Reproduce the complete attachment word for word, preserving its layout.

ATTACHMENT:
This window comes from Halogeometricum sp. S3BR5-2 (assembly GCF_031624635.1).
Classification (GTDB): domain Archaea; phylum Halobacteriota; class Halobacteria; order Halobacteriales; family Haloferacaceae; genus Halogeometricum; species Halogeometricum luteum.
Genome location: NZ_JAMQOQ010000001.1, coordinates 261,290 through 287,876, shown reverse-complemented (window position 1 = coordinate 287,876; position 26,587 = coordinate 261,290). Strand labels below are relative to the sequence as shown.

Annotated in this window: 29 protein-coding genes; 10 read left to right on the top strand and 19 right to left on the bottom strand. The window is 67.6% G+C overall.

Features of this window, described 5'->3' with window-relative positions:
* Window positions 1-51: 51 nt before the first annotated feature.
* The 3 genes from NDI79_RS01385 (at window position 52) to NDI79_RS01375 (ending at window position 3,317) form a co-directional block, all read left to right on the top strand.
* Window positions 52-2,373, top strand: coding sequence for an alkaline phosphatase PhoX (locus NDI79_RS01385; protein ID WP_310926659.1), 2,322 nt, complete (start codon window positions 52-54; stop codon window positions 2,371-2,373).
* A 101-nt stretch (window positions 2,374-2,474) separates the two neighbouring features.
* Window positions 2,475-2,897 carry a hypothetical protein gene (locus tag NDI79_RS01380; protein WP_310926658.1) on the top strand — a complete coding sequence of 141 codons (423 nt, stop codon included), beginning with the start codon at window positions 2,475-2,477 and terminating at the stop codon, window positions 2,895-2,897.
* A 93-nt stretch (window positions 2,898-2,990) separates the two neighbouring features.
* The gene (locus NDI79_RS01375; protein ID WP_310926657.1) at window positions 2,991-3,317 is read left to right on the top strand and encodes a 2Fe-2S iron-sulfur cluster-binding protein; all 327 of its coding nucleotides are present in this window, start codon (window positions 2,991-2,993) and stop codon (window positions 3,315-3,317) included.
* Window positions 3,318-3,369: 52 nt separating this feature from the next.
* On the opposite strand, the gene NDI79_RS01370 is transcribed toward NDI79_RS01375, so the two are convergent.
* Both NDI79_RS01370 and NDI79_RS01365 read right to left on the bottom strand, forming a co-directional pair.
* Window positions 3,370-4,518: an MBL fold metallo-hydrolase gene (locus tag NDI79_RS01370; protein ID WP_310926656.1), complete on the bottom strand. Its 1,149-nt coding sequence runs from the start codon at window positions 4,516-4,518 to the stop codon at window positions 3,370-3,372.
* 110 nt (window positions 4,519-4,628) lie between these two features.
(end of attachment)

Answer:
This window comes from Halogeometricum sp. S3BR5-2 (assembly GCF_031624635.1).
Classification (GTDB): domain Archaea; phylum Halobacteriota; class Halobacteria; order Halobacteriales; family Haloferacaceae; genus Halogeometricum; species Halogeometricum luteum.
Genome location: NZ_JAMQOQ010000001.1, coordinates 261,290 through 287,876, shown reverse-complemented (window position 1 = coordinate 287,876; position 26,587 = coordinate 261,290). Strand labels below are relative to the sequence as shown.

Annotated in this window: 29 protein-coding genes; 10 read left to right on the top strand and 19 right to left on the bottom strand. The window is 67.6% G+C overall.

Features of this window, described 5'->3' with window-relative positions:
* Window positions 1-51: 51 nt before the first annotated feature.
* The 3 genes from NDI79_RS01385 (at window position 52) to NDI79_RS01375 (ending at window position 3,317) form a co-directional block, all read left to right on the top strand.
* Window positions 52-2,373, top strand: coding sequence for an alkaline phosphatase PhoX (locus NDI79_RS01385; protein ID WP_310926659.1), 2,322 nt, complete (start codon window positions 52-54; stop codon window positions 2,371-2,373).
* A 101-nt stretch (window positions 2,374-2,474) separates the two neighbouring features.
* Window positions 2,475-2,897 carry a hypothetical protein gene (locus tag NDI79_RS01380; protein WP_310926658.1) on the top strand — a complete coding sequence of 141 codons (423 nt, stop codon included), beginning with the start codon at window positions 2,475-2,477 and terminating at the stop codon, window positions 2,895-2,897.
* A 93-nt stretch (window positions 2,898-2,990) separates the two neighbouring features.
* The gene (locus NDI79_RS01375; protein ID WP_310926657.1) at window positions 2,991-3,317 is read left to right on the top strand and encodes a 2Fe-2S iron-sulfur cluster-binding protein; all 327 of its coding nucleotides are present in this window, start codon (window positions 2,991-2,993) and stop codon (window positions 3,315-3,317) included.
* Window positions 3,318-3,369: 52 nt separating this feature from the next.
* On the opposite strand, the gene NDI79_RS01370 is transcribed toward NDI79_RS01375, so the two are convergent.
* Both NDI79_RS01370 and NDI79_RS01365 read right to left on the bottom strand, forming a co-directional pair.
* Window positions 3,370-4,518: an MBL fold metallo-hydrolase gene (locus tag NDI79_RS01370; protein ID WP_310926656.1), complete on the bottom strand. Its 1,149-nt coding sequence runs from the start codon at window positions 4,516-4,518 to the stop codon at window positions 3,370-3,372.
* 110 nt (window positions 4,519-4,628) lie between these two features.